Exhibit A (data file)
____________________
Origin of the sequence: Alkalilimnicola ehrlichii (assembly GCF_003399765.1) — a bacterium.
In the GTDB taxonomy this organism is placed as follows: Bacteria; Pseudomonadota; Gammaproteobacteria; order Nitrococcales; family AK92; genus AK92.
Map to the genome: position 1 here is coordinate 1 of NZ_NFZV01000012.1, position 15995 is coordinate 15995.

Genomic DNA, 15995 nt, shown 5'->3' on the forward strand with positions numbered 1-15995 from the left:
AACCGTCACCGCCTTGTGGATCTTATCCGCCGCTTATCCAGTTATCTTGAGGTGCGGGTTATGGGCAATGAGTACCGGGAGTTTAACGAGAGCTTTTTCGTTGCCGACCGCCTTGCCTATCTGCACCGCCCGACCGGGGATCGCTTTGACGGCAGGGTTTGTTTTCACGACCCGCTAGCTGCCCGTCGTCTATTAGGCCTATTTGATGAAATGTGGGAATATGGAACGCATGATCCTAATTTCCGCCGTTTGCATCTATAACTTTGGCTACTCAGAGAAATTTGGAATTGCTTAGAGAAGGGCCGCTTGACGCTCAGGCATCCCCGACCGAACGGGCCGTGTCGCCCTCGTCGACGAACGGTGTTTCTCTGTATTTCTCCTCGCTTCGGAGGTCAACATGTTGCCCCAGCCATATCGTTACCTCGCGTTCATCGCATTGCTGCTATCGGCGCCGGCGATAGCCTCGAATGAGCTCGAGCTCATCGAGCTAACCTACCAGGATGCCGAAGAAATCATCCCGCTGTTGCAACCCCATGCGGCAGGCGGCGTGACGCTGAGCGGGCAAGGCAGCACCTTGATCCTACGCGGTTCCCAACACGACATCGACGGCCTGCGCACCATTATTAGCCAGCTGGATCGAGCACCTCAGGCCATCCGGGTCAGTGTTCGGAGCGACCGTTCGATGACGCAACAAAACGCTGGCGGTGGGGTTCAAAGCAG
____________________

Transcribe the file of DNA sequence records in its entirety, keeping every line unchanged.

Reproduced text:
Origin of the sequence: Alkalilimnicola ehrlichii (assembly GCF_003399765.1) — a bacterium.
In the GTDB taxonomy this organism is placed as follows: Bacteria; Pseudomonadota; Gammaproteobacteria; order Nitrococcales; family AK92; genus AK92.
Map to the genome: position 1 here is coordinate 1 of NZ_NFZV01000012.1, position 15995 is coordinate 15995.

Genomic DNA, 15995 nt, shown 5'->3' on the forward strand with positions numbered 1-15995 from the left:
AACCGTCACCGCCTTGTGGATCTTATCCGCCGCTTATCCAGTTATCTTGAGGTGCGGGTTATGGGCAATGAGTACCGGGAGTTTAACGAGAGCTTTTTCGTTGCCGACCGCCTTGCCTATCTGCACCGCCCGACCGGGGATCGCTTTGACGGCAGGGTTTGTTTTCACGACCCGCTAGCTGCCCGTCGTCTATTAGGCCTATTTGATGAAATGTGGGAATATGGAACGCATGATCCTAATTTCCGCCGTTTGCATCTATAACTTTGGCTACTCAGAGAAATTTGGAATTGCTTAGAGAAGGGCCGCTTGACGCTCAGGCATCCCCGACCGAACGGGCCGTGTCGCCCTCGTCGACGAACGGTGTTTCTCTGTATTTCTCCTCGCTTCGGAGGTCAACATGTTGCCCCAGCCATATCGTTACCTCGCGTTCATCGCATTGCTGCTATCGGCGCCGGCGATAGCCTCGAATGAGCTCGAGCTCATCGAGCTAACCTACCAGGATGCCGAAGAAATCATCCCGCTGTTGCAACCCCATGCGGCAGGCGGCGTGACGCTGAGCGGGCAAGGCAGCACCTTGATCCTACGCGGTTCCCAACACGACATCGACGGCCTGCGCACCATTATTAGCCAGCTGGATCGAGCACCTCAGGCCATCCGGGTCAGTGTTCGGAGCGACCGTTCGATGACGCAACAAAACGCTGGCGGTGGGGTTCAAAGCAG